Cloud Mechanix – “Starting Azure Infrastructure” Training Coming To Frankfurt, Germany

I have great news. Today I got confirmation that our venue for the next Cloud Mechanix class has been confirmed. So on December 3-4, I will be teaching my Cloud Mechanix “Starting Azure Infrastructure” class in Frankfurt, Germany. Registration Link.

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About The Event

This HANDS-ON theory + practical course is intended for IT professionals and developers that wish to start working with or improve their knowledge of Azure virtual machines. The course starts at the very beginning, explaining what Azure is (and isn’t), administrative concepts, and then works through the fundamentals of virtual machines before looking at more advanced topics such as security, high availability, storage engineering, backup, disaster recovery, management/alerting, and automation.

Aidan has been teaching and assisting Microsoft partners in Ireland about Microsoft Azure since 2014. Over this time he has learned what customers are doing in Azure, and how they best get results. Combined with his own learning, and membership of the Microsoft Valuable Professional (MVP) program for Microsoft Azure, Aidan has a great deal of knowledge to share.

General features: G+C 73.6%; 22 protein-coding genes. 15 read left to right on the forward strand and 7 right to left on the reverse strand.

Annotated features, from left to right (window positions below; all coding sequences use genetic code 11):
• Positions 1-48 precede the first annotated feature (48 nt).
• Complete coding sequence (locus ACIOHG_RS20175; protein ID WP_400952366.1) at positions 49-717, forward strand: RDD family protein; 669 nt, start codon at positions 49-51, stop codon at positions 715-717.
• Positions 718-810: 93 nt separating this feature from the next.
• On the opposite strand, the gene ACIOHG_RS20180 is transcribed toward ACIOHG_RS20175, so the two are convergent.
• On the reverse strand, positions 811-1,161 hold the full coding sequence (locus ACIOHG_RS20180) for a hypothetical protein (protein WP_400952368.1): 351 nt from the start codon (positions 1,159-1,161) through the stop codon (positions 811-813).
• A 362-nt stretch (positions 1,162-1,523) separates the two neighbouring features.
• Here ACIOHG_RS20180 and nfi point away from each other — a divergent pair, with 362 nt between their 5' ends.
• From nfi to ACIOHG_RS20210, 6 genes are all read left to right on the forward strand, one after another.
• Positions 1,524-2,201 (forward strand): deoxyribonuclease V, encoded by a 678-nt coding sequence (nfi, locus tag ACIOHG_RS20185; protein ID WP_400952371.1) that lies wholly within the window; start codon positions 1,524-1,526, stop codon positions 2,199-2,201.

We deliberately keep the class small (maximum of 20) to allow for a more intimate environment where attendees can feel free to interact and ask questions.

Agenda

This course spans two days, running on December 3-4, 2018. The agenda is below.

Day 1 (09:30 – 17:00):

  • Introducing Azure
  • Tenants & subscriptions
  • Azure administration
  • Admin tools
  • Intro to IaaS
  • Storage
  • Networking basics

Day 2 (09:30 – 17:00):

  • Virtual machines
  • Advanced networking
  • Backup
  • Disaster recovery
  • JSON
  • Diagnostics
  • Monitoring & alerting
  • Security Center

The Venue

The location is the Novotel Frankfurt City. This hotel:

  • Has very fast Wi-Fi – an essential requirement for hands-on cloud training!
  • Reasonably priced accommodation.
  • Has car parking – which we are paying for.
  • Is near the Messe (conference centre) and is beside the Kuhwaldstraße tram station and the Frankfurt Main West train station and S-Bahn.
  • Is just a 25 minute walk or 5 minutes taxi from the Hauptbahnhof (central train station).
  • It was only 15-20 minutes by taxi to/from Frankfurt Airport when we visited the hotel to scout the location.

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Costs

The regular cost for this course is €999 per person. If you are registering more than one person, then the regular price will be €849 per person. A limited number of early bird ticks are on sale for €659 each.

You can pay for for the course by credit card (handled securely by Stripe) or PayPal on the official event site. You can also pay by invoice/bank transfer by emailing contact@cloudmechanix.com. Payment must be received within 21 days of registration – please allow 14 days for an international (to Ireland) bank transfer. We require the following information for invoice & bank transfer payment: